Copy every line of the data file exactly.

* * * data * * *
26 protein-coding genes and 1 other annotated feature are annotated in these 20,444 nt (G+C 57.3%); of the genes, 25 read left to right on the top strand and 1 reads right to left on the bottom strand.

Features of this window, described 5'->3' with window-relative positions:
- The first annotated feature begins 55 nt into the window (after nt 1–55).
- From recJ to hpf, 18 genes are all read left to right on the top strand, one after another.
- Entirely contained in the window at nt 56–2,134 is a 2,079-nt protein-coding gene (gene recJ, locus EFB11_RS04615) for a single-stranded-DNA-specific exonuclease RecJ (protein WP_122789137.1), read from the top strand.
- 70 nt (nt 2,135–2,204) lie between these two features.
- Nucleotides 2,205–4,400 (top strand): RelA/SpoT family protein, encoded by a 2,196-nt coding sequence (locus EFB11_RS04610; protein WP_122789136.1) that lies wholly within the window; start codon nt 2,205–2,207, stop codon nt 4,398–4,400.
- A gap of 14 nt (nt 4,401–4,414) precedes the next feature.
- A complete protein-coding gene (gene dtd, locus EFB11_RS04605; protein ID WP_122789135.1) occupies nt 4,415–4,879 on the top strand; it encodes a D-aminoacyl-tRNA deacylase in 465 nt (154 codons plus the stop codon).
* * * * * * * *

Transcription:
26 protein-coding genes and 1 other annotated feature are annotated in these 20,444 nt (G+C 57.3%); of the genes, 25 read left to right on the top strand and 1 reads right to left on the bottom strand.

Features of this window, described 5'->3' with window-relative positions:
- The first annotated feature begins 55 nt into the window (after nt 1–55).
- From recJ to hpf, 18 genes are all read left to right on the top strand, one after another.
- Entirely contained in the window at nt 56–2,134 is a 2,079-nt protein-coding gene (gene recJ, locus EFB11_RS04615) for a single-stranded-DNA-specific exonuclease RecJ (protein WP_122789137.1), read from the top strand.
- 70 nt (nt 2,135–2,204) lie between these two features.
- Nucleotides 2,205–4,400 (top strand): RelA/SpoT family protein, encoded by a 2,196-nt coding sequence (locus EFB11_RS04610; protein WP_122789136.1) that lies wholly within the window; start codon nt 2,205–2,207, stop codon nt 4,398–4,400.
- A gap of 14 nt (nt 4,401–4,414) precedes the next feature.
- A complete protein-coding gene (gene dtd, locus EFB11_RS04605; protein ID WP_122789135.1) occupies nt 4,415–4,879 on the top strand; it encodes a D-aminoacyl-tRNA deacylase in 465 nt (154 codons plus the stop codon).